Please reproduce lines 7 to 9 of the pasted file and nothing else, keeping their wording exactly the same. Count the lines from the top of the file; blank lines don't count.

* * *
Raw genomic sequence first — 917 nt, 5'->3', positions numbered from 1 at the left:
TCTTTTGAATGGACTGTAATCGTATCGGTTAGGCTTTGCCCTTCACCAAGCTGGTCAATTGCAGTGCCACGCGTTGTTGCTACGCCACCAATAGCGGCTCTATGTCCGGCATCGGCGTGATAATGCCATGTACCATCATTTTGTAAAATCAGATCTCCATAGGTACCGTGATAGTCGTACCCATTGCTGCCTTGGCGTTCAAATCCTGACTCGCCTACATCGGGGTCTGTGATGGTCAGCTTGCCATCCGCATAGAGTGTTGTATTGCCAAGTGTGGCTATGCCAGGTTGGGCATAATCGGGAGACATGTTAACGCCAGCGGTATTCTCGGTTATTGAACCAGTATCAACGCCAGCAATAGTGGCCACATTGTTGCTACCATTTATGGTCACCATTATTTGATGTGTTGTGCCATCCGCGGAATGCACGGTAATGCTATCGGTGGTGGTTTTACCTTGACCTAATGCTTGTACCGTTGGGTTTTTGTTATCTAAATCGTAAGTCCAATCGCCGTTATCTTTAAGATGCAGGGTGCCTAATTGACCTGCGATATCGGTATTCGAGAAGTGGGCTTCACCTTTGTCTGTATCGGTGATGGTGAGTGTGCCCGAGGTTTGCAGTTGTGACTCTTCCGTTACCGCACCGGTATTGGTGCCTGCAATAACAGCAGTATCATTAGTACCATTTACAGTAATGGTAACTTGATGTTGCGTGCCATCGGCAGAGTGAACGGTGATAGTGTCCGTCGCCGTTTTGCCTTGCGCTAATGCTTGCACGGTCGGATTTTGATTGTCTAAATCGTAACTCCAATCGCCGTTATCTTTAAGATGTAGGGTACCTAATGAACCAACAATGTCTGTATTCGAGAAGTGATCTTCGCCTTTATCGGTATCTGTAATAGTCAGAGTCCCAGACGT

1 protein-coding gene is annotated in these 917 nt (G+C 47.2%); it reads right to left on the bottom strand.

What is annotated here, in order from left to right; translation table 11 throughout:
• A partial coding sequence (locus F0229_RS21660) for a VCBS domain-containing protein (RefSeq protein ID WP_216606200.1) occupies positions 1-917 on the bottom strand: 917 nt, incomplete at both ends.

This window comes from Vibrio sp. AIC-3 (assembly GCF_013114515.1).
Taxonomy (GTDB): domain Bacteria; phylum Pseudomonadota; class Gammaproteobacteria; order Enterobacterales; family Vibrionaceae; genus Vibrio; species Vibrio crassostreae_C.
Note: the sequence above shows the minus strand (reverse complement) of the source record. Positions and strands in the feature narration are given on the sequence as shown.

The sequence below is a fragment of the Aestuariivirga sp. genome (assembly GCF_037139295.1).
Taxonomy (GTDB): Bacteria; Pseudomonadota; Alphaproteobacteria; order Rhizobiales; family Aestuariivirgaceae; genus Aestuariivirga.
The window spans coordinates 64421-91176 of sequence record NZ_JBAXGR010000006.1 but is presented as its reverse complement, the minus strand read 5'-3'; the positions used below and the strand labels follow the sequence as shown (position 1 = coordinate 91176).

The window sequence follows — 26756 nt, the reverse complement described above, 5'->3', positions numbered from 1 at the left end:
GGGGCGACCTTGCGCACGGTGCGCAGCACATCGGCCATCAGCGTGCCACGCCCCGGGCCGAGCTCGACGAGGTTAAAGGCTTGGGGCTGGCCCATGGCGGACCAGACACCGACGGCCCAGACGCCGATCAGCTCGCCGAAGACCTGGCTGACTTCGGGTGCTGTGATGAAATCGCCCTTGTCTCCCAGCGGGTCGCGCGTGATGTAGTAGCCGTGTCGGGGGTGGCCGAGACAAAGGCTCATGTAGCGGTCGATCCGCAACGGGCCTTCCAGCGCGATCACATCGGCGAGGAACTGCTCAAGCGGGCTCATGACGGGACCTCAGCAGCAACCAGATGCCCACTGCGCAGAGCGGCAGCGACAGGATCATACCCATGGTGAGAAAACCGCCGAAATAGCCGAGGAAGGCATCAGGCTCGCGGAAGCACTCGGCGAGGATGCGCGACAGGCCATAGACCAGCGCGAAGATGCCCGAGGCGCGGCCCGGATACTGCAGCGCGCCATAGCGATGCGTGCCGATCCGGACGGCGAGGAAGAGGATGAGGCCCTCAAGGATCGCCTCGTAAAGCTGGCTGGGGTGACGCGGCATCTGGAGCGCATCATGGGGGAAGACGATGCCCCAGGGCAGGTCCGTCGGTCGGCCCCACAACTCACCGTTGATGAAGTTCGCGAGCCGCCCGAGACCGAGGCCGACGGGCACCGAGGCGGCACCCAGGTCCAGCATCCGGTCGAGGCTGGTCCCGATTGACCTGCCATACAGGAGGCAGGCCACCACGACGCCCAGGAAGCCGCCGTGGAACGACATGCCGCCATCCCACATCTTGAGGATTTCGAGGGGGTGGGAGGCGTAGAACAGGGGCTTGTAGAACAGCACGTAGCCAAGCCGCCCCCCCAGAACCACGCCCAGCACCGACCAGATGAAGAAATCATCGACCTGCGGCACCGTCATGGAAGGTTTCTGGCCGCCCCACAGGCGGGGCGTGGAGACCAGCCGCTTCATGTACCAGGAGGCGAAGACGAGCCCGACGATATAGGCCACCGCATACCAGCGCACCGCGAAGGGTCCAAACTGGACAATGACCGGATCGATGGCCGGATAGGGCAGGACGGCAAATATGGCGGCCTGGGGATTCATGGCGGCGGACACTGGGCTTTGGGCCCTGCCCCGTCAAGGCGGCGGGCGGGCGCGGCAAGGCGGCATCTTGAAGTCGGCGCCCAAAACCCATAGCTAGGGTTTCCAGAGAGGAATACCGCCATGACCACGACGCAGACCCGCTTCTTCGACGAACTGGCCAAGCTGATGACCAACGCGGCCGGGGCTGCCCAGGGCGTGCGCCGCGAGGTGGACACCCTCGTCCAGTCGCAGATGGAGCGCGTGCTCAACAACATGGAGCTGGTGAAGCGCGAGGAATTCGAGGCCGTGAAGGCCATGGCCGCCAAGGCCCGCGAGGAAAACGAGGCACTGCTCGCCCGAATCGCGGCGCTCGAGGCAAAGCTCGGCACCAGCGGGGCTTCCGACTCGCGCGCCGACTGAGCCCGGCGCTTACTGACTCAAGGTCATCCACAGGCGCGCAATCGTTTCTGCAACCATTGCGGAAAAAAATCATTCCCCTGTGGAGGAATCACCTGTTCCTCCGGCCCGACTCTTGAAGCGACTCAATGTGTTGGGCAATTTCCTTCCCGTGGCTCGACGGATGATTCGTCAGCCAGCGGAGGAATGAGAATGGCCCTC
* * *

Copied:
Taxonomy (GTDB): domain Bacteria; phylum Pseudomonadota; class Gammaproteobacteria; order Enterobacterales; family Vibrionaceae; genus Vibrio; species Vibrio crassostreae_C.
Note: the sequence above shows the minus strand (reverse complement) of the source record. Positions and strands in the feature narration are given on the sequence as shown.

The sequence below is a fragment of the Aestuariivirga sp. genome (assembly GCF_037139295.1).